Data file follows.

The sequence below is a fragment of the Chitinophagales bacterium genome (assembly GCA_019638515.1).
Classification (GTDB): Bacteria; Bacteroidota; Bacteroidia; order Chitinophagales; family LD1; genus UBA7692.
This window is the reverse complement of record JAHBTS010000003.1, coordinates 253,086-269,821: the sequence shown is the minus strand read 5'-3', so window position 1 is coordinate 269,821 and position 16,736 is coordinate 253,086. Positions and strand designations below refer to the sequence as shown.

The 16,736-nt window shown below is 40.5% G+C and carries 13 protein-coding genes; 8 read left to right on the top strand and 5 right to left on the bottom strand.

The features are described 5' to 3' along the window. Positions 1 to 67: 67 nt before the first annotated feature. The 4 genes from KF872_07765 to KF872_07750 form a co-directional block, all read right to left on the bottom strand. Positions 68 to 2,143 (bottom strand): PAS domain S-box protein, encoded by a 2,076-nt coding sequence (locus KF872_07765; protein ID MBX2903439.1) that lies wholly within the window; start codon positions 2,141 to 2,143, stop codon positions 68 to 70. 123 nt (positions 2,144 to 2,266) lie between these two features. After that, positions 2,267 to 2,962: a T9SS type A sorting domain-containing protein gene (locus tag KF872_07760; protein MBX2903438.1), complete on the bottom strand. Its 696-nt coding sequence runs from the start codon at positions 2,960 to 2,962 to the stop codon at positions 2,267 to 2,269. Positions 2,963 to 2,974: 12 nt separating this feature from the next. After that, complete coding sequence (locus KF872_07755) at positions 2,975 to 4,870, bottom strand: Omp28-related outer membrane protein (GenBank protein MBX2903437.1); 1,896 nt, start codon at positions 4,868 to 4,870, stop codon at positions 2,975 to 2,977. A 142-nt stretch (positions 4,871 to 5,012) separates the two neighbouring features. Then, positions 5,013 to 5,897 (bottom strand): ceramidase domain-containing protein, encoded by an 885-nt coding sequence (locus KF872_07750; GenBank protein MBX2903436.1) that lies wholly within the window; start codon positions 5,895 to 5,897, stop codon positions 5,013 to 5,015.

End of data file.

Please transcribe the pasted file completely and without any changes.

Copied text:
The sequence below is a fragment of the Chitinophagales bacterium genome (assembly GCA_019638515.1).
Classification (GTDB): Bacteria; Bacteroidota; Bacteroidia; order Chitinophagales; family LD1; genus UBA7692.
This window is the reverse complement of record JAHBTS010000003.1, coordinates 253,086-269,821: the sequence shown is the minus strand read 5'-3', so window position 1 is coordinate 269,821 and position 16,736 is coordinate 253,086. Positions and strand designations below refer to the sequence as shown.

The 16,736-nt window shown below is 40.5% G+C and carries 13 protein-coding genes; 8 read left to right on the top strand and 5 right to left on the bottom strand.

The features are described 5' to 3' along the window. Positions 1 to 67: 67 nt before the first annotated feature. The 4 genes from KF872_07765 to KF872_07750 form a co-directional block, all read right to left on the bottom strand. Positions 68 to 2,143 (bottom strand): PAS domain S-box protein, encoded by a 2,076-nt coding sequence (locus KF872_07765; protein ID MBX2903439.1) that lies wholly within the window; start codon positions 2,141 to 2,143, stop codon positions 68 to 70. 123 nt (positions 2,144 to 2,266) lie between these two features. After that, positions 2,267 to 2,962: a T9SS type A sorting domain-containing protein gene (locus tag KF872_07760; protein MBX2903438.1), complete on the bottom strand. Its 696-nt coding sequence runs from the start codon at positions 2,960 to 2,962 to the stop codon at positions 2,267 to 2,269. Positions 2,963 to 2,974: 12 nt separating this feature from the next. After that, complete coding sequence (locus KF872_07755) at positions 2,975 to 4,870, bottom strand: Omp28-related outer membrane protein (GenBank protein MBX2903437.1); 1,896 nt, start codon at positions 4,868 to 4,870, stop codon at positions 2,975 to 2,977. A 142-nt stretch (positions 4,871 to 5,012) separates the two neighbouring features. Then, positions 5,013 to 5,897 (bottom strand): ceramidase domain-containing protein, encoded by an 885-nt coding sequence (locus KF872_07750; GenBank protein MBX2903436.1) that lies wholly within the window; start codon positions 5,895 to 5,897, stop codon positions 5,013 to 5,015.